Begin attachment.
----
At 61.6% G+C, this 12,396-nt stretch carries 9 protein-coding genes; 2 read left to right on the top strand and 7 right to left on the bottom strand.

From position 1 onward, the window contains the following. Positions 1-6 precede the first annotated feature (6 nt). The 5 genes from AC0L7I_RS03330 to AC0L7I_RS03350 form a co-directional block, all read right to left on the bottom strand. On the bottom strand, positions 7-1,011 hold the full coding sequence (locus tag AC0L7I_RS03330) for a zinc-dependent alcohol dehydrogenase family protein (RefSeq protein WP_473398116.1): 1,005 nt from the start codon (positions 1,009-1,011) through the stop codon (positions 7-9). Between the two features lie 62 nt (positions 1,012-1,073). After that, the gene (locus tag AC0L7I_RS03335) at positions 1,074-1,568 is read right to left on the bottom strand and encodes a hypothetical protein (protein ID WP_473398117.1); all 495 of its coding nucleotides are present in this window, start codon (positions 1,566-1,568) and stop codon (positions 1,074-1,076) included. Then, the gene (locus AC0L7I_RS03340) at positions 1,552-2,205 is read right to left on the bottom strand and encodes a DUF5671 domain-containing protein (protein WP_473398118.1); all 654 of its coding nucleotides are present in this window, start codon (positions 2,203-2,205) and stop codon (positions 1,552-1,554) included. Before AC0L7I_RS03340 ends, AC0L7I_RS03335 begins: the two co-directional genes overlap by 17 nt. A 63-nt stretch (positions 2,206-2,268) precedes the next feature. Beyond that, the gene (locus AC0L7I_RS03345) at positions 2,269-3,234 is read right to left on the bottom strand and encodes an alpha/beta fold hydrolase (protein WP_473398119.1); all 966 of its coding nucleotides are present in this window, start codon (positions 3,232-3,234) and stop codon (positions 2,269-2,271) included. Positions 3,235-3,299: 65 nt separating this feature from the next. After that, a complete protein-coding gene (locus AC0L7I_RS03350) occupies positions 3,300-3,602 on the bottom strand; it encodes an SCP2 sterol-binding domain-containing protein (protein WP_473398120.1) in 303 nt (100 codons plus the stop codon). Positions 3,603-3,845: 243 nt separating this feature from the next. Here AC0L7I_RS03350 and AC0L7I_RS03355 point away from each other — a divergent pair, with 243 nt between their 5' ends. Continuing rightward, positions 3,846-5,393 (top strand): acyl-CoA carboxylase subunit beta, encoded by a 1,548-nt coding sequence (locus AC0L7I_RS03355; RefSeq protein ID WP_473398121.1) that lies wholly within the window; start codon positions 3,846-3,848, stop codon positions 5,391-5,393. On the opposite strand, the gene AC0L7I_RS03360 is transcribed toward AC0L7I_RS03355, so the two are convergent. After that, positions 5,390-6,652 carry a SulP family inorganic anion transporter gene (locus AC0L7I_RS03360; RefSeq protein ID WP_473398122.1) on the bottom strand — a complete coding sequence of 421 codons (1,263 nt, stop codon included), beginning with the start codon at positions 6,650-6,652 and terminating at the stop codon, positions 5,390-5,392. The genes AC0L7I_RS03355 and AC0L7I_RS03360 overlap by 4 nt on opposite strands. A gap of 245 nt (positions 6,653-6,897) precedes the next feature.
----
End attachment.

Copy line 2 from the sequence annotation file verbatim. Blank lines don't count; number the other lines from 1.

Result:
From position 1 onward, the window contains the following. Positions 1-6 precede the first annotated feature (6 nt). The 5 genes from AC0L7I_RS03330 to AC0L7I_RS03350 form a co-directional block, all read right to left on the bottom strand. On the bottom strand, positions 7-1,011 hold the full coding sequence (locus tag AC0L7I_RS03330) for a zinc-dependent alcohol dehydrogenase family protein (RefSeq protein WP_473398116.1): 1,005 nt from the start codon (positions 1,009-1,011) through the stop codon (positions 7-9). Between the two features lie 62 nt (positions 1,012-1,073). After that, the gene (locus tag AC0L7I_RS03335) at positions 1,074-1,568 is read right to left on the bottom strand and encodes a hypothetical protein (protein ID WP_473398117.1); all 495 of its coding nucleotides are present in this window, start codon (positions 1,566-1,568) and stop codon (positions 1,074-1,076) included. Then, the gene (locus AC0L7I_RS03340) at positions 1,552-2,205 is read right to left on the bottom strand and encodes a DUF5671 domain-containing protein (protein WP_473398118.1); all 654 of its coding nucleotides are present in this window, start codon (positions 2,203-2,205) and stop codon (positions 1,552-1,554) included. Before AC0L7I_RS03340 ends, AC0L7I_RS03335 begins: the two co-directional genes overlap by 17 nt. A 63-nt stretch (positions 2,206-2,268) precedes the next feature. Beyond that, the gene (locus AC0L7I_RS03345) at positions 2,269-3,234 is read right to left on the bottom strand and encodes an alpha/beta fold hydrolase (protein WP_473398119.1); all 966 of its coding nucleotides are present in this window, start codon (positions 3,232-3,234) and stop codon (positions 2,269-2,271) included. Positions 3,235-3,299: 65 nt separating this feature from the next. After that, a complete protein-coding gene (locus AC0L7I_RS03350) occupies positions 3,300-3,602 on the bottom strand; it encodes an SCP2 sterol-binding domain-containing protein (protein WP_473398120.1) in 303 nt (100 codons plus the stop codon). Positions 3,603-3,845: 243 nt separating this feature from the next. Here AC0L7I_RS03350 and AC0L7I_RS03355 point away from each other — a divergent pair, with 243 nt between their 5' ends. Continuing rightward, positions 3,846-5,393 (top strand): acyl-CoA carboxylase subunit beta, encoded by a 1,548-nt coding sequence (locus AC0L7I_RS03355; RefSeq protein ID WP_473398121.1) that lies wholly within the window; start codon positions 3,846-3,848, stop codon positions 5,391-5,393. On the opposite strand, the gene AC0L7I_RS03360 is transcribed toward AC0L7I_RS03355, so the two are convergent. After that, positions 5,390-6,652 carry a SulP family inorganic anion transporter gene (locus AC0L7I_RS03360; RefSeq protein ID WP_473398122.1) on the bottom strand — a complete coding sequence of 421 codons (1,263 nt, stop codon included), beginning with the start codon at positions 6,650-6,652 and terminating at the stop codon, positions 5,390-5,392. The genes AC0L7I_RS03355 and AC0L7I_RS03360 overlap by 4 nt on opposite strands. A gap of 245 nt (positions 6,653-6,897) precedes the next feature.